In an increasingly interconnected world, the demand for low-value cross-border payments has reached unprecedented levels. Swift, a global provider of secure financial messaging services, conducted a comprehensive study to shed light on the key factors influencing the market. The study, which polled 7,000 consumers and small businesses, shed light on the significance of security, transparency, and the impact of hidden fees.
According to Swift, security and transparency are of utmost importance to both consumers and small businesses when selecting a payment provider. Security emerged as the primary driver for customers, followed by trust (for consumers) and transparency of fees (for SMEs).
Customers dislike hidden fees even more than payments not arriving at all. In fact, roughly 70% of respondents said they would not use a payment provider again if they encountered hidden fees—likely because hidden fees make people feel like they have been cheated. To thrive in this market, payment providers should prioritize transparent pricing structures and upfront disclosure of fees.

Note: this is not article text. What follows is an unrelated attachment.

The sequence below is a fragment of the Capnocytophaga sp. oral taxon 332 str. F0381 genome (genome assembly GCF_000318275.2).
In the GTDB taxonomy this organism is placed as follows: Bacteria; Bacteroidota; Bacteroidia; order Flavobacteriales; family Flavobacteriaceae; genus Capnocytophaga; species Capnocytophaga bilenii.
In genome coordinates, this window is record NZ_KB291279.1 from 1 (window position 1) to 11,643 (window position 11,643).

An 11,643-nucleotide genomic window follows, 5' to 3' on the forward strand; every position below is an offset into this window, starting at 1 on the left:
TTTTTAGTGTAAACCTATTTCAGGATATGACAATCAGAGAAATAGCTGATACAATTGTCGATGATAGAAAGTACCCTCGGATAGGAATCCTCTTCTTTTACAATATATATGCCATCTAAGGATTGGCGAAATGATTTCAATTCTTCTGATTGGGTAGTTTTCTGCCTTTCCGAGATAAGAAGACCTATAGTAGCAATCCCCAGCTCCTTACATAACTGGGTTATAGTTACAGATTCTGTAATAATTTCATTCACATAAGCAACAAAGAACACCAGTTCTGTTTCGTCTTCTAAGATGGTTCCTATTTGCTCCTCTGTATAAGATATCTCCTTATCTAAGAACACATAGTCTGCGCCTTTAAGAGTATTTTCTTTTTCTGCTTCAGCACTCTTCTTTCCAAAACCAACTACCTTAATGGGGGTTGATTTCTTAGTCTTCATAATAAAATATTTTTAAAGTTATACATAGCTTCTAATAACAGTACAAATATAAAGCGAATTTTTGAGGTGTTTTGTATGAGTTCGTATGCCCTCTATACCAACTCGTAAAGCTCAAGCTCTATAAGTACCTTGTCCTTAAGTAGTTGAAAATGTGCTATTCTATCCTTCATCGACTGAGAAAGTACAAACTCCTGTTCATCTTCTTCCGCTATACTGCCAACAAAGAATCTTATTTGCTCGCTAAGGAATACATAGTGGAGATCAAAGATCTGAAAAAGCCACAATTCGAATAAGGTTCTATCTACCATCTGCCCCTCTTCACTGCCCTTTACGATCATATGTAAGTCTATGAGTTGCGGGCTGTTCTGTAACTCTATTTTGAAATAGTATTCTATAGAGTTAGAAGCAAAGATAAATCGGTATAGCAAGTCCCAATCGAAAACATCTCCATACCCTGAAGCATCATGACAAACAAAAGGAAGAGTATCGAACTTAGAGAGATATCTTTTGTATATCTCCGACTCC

The research also highlighted the dominance of traditional banks in the cross-border payments landscape, with 87% of SMEs and 81% of consumers turning to banks as their primary choice for international payments. However, the survey also revealed that customers are open to exploring alternative providers if they can match the offerings of banks or other fintech players.
While speed is valued by customers, the study found that it should not come at the expense of security and transparency. Many consumers and SMEs expect international payments to be completed within one hour or less. Although only a minority currently expects instant payments, Swift suggests that these expectations are likely to rise as more domestic market infrastructures adopt instant payment systems. The survey also uncovered notable variations in customer preferences across different countries. Customers in Saudi Arabia and Australia express heightened concern about the impact of foreign exchange conversion, while German SMEs place particular importance on the integration of payment processes into existing tools, such as accounting software.